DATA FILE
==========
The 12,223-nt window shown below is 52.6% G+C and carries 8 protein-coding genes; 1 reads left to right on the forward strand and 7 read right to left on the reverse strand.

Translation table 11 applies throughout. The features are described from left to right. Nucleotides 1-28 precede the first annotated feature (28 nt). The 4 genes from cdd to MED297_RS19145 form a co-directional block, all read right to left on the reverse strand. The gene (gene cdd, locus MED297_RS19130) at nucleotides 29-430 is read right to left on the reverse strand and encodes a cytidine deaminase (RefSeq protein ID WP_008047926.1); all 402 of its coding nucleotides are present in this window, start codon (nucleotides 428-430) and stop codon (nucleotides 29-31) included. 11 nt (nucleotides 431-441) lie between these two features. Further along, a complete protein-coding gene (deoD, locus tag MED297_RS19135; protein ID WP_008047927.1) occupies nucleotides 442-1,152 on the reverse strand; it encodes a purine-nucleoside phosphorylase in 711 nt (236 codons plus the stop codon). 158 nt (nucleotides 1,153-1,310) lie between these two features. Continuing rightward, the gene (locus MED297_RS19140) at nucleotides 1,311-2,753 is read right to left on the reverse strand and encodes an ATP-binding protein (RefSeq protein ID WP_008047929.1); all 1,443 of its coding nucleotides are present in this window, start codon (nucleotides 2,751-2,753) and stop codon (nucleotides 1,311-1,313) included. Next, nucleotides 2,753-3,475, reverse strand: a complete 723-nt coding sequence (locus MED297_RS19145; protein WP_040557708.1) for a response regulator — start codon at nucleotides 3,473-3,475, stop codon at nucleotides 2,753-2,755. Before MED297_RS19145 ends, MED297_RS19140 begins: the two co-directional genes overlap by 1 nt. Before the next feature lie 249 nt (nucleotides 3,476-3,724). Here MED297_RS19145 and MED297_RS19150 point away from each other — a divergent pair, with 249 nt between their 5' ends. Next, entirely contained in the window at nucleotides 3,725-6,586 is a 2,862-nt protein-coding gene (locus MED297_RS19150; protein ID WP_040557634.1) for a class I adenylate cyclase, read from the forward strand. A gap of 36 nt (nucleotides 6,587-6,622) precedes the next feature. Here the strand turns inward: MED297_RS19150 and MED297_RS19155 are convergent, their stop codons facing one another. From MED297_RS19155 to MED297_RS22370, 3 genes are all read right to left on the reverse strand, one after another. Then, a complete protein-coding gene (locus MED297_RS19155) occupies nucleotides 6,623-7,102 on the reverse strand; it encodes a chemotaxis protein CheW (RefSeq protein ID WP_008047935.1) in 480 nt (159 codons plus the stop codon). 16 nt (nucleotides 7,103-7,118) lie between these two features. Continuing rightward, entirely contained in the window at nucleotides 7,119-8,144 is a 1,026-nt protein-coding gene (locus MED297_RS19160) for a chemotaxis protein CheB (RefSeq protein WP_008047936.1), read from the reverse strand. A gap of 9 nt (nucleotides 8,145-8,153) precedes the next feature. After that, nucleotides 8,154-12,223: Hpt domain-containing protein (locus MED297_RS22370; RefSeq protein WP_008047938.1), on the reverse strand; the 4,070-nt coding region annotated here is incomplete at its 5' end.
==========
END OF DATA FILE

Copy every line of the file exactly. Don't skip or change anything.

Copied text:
The 12,223-nt window shown below is 52.6% G+C and carries 8 protein-coding genes; 1 reads left to right on the forward strand and 7 read right to left on the reverse strand.

Translation table 11 applies throughout. The features are described from left to right. Nucleotides 1-28 precede the first annotated feature (28 nt). The 4 genes from cdd to MED297_RS19145 form a co-directional block, all read right to left on the reverse strand. The gene (gene cdd, locus MED297_RS19130) at nucleotides 29-430 is read right to left on the reverse strand and encodes a cytidine deaminase (RefSeq protein ID WP_008047926.1); all 402 of its coding nucleotides are present in this window, start codon (nucleotides 428-430) and stop codon (nucleotides 29-31) included. 11 nt (nucleotides 431-441) lie between these two features. Further along, a complete protein-coding gene (deoD, locus tag MED297_RS19135; protein ID WP_008047927.1) occupies nucleotides 442-1,152 on the reverse strand; it encodes a purine-nucleoside phosphorylase in 711 nt (236 codons plus the stop codon). 158 nt (nucleotides 1,153-1,310) lie between these two features. Continuing rightward, the gene (locus MED297_RS19140) at nucleotides 1,311-2,753 is read right to left on the reverse strand and encodes an ATP-binding protein (RefSeq protein ID WP_008047929.1); all 1,443 of its coding nucleotides are present in this window, start codon (nucleotides 2,751-2,753) and stop codon (nucleotides 1,311-1,313) included. Next, nucleotides 2,753-3,475, reverse strand: a complete 723-nt coding sequence (locus MED297_RS19145; protein WP_040557708.1) for a response regulator — start codon at nucleotides 3,473-3,475, stop codon at nucleotides 2,753-2,755. Before MED297_RS19145 ends, MED297_RS19140 begins: the two co-directional genes overlap by 1 nt. Before the next feature lie 249 nt (nucleotides 3,476-3,724). Here MED297_RS19145 and MED297_RS19150 point away from each other — a divergent pair, with 249 nt between their 5' ends. Next, entirely contained in the window at nucleotides 3,725-6,586 is a 2,862-nt protein-coding gene (locus MED297_RS19150; protein ID WP_040557634.1) for a class I adenylate cyclase, read from the forward strand. A gap of 36 nt (nucleotides 6,587-6,622) precedes the next feature. Here the strand turns inward: MED297_RS19150 and MED297_RS19155 are convergent, their stop codons facing one another. From MED297_RS19155 to MED297_RS22370, 3 genes are all read right to left on the reverse strand, one after another. Then, a complete protein-coding gene (locus MED297_RS19155) occupies nucleotides 6,623-7,102 on the reverse strand; it encodes a chemotaxis protein CheW (RefSeq protein ID WP_008047935.1) in 480 nt (159 codons plus the stop codon). 16 nt (nucleotides 7,103-7,118) lie between these two features. Continuing rightward, entirely contained in the window at nucleotides 7,119-8,144 is a 1,026-nt protein-coding gene (locus MED297_RS19160) for a chemotaxis protein CheB (RefSeq protein WP_008047936.1), read from the reverse strand. A gap of 9 nt (nucleotides 8,145-8,153) precedes the next feature. After that, nucleotides 8,154-12,223: Hpt domain-containing protein (locus MED297_RS22370; RefSeq protein WP_008047938.1), on the reverse strand; the 4,070-nt coding region annotated here is incomplete at its 5' end.